S5-2.3 Friday, Jan. 4 Hormone-mediated Maternal Effects in Birds: Mechanisms GROOTHUIS, T G G *; SCHWABL, H; University of Groningen, NL; Washington State University Pullman, USA firstname.lastname@example.org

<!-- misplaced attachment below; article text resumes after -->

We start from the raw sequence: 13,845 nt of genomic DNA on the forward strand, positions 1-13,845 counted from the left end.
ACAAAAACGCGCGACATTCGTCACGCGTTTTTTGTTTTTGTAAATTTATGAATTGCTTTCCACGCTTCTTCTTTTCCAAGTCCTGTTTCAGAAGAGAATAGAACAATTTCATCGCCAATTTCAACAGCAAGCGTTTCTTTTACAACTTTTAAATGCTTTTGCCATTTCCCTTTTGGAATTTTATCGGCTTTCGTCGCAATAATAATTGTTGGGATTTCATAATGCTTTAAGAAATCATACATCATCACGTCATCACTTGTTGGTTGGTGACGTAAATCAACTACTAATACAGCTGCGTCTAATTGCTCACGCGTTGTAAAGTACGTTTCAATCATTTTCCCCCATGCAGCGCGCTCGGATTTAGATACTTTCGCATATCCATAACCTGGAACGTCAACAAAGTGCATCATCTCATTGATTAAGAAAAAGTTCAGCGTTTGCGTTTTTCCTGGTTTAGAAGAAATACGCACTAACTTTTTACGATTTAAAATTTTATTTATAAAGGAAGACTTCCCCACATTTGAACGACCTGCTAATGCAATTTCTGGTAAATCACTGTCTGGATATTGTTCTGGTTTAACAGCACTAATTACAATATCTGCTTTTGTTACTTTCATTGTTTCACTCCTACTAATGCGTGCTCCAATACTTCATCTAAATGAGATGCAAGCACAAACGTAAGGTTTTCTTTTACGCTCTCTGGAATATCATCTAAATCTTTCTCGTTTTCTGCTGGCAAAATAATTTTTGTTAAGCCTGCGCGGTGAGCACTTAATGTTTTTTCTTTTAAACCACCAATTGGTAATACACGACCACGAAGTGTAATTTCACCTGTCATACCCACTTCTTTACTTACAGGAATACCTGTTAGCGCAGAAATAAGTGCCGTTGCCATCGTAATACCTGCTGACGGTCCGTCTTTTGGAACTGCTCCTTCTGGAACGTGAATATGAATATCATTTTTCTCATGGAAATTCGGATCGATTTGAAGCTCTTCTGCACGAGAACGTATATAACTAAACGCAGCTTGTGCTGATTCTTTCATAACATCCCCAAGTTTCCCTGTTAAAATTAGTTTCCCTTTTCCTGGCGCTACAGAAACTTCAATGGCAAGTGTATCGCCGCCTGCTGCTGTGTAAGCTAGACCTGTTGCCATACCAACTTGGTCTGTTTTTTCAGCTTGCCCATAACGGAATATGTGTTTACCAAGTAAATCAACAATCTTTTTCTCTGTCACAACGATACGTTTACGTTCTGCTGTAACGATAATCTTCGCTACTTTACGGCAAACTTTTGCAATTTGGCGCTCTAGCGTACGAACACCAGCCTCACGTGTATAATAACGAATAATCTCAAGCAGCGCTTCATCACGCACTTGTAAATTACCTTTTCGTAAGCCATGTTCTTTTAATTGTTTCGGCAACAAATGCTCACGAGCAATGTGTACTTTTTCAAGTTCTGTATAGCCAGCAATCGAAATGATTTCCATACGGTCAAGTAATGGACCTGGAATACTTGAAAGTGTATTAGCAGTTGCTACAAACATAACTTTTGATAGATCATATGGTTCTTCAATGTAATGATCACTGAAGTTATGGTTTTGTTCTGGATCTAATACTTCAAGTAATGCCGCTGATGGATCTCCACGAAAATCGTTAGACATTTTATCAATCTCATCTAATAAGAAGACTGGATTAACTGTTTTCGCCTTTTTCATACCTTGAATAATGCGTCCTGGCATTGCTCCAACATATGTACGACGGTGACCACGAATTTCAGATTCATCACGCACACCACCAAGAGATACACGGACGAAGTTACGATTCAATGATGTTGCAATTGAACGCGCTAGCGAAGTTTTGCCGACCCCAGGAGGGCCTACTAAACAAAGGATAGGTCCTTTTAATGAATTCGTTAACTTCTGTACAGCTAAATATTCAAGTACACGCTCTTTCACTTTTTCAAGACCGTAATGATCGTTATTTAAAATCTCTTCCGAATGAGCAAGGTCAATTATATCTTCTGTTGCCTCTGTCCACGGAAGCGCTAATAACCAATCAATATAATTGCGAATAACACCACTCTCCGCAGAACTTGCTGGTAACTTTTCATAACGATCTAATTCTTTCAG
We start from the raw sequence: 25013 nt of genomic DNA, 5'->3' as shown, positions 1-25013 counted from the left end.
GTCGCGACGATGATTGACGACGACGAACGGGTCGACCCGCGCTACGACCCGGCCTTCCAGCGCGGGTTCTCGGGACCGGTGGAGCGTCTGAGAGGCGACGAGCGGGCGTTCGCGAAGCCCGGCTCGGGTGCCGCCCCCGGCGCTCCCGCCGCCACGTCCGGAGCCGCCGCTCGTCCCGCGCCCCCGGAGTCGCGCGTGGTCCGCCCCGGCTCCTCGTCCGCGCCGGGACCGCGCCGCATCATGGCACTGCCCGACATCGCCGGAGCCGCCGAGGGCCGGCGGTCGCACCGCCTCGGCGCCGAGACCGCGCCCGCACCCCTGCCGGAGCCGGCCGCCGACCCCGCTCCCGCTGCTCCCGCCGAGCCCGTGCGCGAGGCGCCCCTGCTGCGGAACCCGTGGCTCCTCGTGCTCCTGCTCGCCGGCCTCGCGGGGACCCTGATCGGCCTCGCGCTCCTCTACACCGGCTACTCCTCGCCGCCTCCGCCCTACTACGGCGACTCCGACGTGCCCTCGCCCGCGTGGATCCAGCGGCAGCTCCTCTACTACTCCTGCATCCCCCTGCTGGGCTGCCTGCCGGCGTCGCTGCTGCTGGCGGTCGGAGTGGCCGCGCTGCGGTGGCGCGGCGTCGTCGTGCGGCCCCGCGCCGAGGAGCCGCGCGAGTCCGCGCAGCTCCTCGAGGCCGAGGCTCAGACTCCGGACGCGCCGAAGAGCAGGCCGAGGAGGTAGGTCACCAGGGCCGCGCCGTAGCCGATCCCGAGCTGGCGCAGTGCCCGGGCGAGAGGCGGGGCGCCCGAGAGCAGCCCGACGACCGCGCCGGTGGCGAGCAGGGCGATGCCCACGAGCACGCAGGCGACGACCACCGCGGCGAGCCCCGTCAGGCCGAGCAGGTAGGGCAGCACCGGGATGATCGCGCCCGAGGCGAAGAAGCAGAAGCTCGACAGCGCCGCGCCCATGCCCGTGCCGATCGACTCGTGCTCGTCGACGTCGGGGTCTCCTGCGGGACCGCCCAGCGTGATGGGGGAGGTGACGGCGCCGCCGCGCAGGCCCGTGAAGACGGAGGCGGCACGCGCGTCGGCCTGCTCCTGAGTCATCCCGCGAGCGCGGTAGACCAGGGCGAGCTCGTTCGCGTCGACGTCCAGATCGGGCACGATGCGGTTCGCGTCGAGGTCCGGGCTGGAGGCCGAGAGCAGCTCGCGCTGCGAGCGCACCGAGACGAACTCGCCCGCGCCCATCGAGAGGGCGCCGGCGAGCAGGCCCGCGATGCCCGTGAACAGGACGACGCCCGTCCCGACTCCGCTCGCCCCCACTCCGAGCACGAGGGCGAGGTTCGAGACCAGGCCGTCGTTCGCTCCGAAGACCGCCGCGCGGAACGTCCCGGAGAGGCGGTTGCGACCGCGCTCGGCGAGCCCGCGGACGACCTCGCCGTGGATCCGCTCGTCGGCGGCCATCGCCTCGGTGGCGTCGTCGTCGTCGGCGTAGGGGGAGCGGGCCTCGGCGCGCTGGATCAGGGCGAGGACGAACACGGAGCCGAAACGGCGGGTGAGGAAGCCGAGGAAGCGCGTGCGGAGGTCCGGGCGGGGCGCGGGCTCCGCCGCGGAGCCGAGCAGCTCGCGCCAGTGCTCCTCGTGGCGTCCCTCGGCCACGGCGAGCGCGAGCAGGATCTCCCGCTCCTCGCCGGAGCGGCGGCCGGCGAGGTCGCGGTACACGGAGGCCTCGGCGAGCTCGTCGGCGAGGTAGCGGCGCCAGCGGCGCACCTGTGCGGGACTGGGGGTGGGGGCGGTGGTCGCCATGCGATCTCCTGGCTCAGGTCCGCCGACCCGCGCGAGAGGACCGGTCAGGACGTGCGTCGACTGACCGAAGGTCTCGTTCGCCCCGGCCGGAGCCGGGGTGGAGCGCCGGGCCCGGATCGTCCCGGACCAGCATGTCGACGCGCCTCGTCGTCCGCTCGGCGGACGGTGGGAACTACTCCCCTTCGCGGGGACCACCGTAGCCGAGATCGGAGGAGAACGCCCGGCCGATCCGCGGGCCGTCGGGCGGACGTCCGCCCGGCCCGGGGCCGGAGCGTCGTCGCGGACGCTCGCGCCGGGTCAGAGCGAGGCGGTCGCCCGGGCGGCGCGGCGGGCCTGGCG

Over the past decade birds have proven to be excellent models to study steroid hormone-mediated maternal effects in an evolutionary framework. Most studies focus on the function of maternal steroid hormones for offspring development but lack of knowledge about the relevant underlying mechanisms hampers further progress. We discuss hypotheses concerning these mechanisms, point out their relevance for ecological and evolutionary interpretations and review the relevant data. We first examine whether maternal hormones can accumulate in the egg independently of changes in hormone concentrations in the maternal circulation. This is relevant for Darwinian selection and female physiological trade-off. Next we discuss embryonic utilization of maternal steroids, since enzyme and receptor systems in the embryo may have co-evolved with maternal effect mechanisms in the mother. We also consider the importance of dose-response relationships and effect pathways of androgens and argue that this may help in understanding the lack of interference of maternal steroids with the process of sexual differentiation. Finally, we discuss mechanisms underlying the many pleiotropic actions of maternal steroids, since linked effects may limit evolution by causing physiological trade-offs. We urge endocrinologists to embark on mechanistic studies and behavioural ecologists to adjust their interpretation to the current knowledge of mechanisms.